Banking on Morphy’s!
One highlight of the recent Morphy’s March sale across the Pond had to be the incredible, one-owner-from-new lithographed tinplate Masudaya Machine Man robot. Big, boxy and brightly coloured, this late 1950s/early 1960s specimen stood 15 inches tall. It depicted Japanese production at its best and was one of only a few known examples of its type. Predictably, it proved a magnet for some bidders, who pushed it all the way to US$86,100, exceeding its pre-sale generous estimate. The battery-operated Machine Man robot was designed with a bump-and-go action, and when activated, its ears, eyes and mouth all lit up.
Savings banks were another feature of the sale and while these items might not drum up too much interest over here, in the US they go for, well, big bucks. The 1,588 lot auction, which grossed US$1.9m, featured no fewer than 77 exceptional cast iron mechanical banks, a line-up that brought strong prices across the board. For example, a near mint all-original Merry-Go-Round bank made by Kyser & Rex of Philadelphia came with provenance and sold within estimate for US$55,350.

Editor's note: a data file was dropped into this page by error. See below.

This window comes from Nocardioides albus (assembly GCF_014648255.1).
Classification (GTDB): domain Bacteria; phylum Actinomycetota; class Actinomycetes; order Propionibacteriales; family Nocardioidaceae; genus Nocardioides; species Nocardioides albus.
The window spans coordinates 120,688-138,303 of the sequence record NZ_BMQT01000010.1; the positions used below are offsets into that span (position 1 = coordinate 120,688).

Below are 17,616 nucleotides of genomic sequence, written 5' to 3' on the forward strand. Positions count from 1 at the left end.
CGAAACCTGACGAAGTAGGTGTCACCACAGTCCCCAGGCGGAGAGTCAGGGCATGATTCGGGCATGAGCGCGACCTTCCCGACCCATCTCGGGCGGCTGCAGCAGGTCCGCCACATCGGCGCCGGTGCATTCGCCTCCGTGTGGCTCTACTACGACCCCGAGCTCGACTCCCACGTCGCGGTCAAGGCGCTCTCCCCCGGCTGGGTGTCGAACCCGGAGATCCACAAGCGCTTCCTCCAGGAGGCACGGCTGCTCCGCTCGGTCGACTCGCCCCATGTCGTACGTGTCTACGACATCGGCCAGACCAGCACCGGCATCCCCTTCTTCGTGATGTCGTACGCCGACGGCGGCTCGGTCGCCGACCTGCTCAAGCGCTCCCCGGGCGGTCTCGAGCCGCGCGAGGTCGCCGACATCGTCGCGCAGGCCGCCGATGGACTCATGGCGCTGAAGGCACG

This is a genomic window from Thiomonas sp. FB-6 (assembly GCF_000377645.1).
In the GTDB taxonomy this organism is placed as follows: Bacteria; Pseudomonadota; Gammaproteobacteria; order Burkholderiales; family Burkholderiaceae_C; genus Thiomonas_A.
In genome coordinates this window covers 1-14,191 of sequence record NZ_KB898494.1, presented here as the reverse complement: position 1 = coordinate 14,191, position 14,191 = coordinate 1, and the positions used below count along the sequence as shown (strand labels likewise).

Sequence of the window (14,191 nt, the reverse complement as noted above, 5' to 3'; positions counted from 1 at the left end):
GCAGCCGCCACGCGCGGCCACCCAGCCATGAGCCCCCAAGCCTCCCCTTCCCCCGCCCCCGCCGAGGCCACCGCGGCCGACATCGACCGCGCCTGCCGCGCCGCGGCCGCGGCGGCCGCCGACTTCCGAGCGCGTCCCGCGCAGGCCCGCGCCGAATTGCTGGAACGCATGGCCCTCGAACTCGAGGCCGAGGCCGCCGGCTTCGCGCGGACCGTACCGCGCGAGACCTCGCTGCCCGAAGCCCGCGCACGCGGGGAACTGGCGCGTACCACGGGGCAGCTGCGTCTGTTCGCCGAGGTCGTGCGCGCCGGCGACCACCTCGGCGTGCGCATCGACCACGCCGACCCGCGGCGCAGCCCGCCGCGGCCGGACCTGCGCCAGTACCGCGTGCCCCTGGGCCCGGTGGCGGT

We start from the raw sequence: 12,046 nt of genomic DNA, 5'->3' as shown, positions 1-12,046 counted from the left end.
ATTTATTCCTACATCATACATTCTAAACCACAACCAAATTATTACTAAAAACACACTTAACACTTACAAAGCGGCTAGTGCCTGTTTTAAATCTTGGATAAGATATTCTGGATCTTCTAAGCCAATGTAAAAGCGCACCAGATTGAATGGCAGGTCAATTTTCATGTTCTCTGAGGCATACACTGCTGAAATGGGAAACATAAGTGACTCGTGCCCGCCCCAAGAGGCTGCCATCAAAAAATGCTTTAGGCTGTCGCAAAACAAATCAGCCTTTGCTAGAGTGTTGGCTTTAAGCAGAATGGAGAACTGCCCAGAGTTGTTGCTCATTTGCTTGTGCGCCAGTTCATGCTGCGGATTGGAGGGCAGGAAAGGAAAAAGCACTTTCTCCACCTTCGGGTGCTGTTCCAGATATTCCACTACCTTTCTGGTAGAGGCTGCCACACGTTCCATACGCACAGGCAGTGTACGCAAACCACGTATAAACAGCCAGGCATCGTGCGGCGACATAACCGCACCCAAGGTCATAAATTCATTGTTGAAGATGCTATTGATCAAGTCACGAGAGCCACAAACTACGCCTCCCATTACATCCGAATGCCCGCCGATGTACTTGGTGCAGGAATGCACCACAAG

Several antique mechanicals made by J & E Stevens finished among the top ten banks. A mint condition thin base variation of the Milking Cow bank, was la crème de la crème, and made US$49,200, as did a Magician bank in near mint condition. A Stevens Chief Big Moon bank with a Native American theme flew past its US$6,000-9,000 estimate to reach a staggering US$25,830, a result attributable in no small way to its flawless condition. Two other banks that ranked high with bidders were a Stevens Owl Turns Head in the white colour variation (US$22,140); and an all-original Shepard Hardware Uncle Sam bank, which fetched US$19,860. Finishing tops amongst the tin banks was a seldom seen German made production known as The Empire Cinema. Depicting a movie theatre, its screen displayed one of four different scenes each time a coin was deposited. It was bid to US$15,990.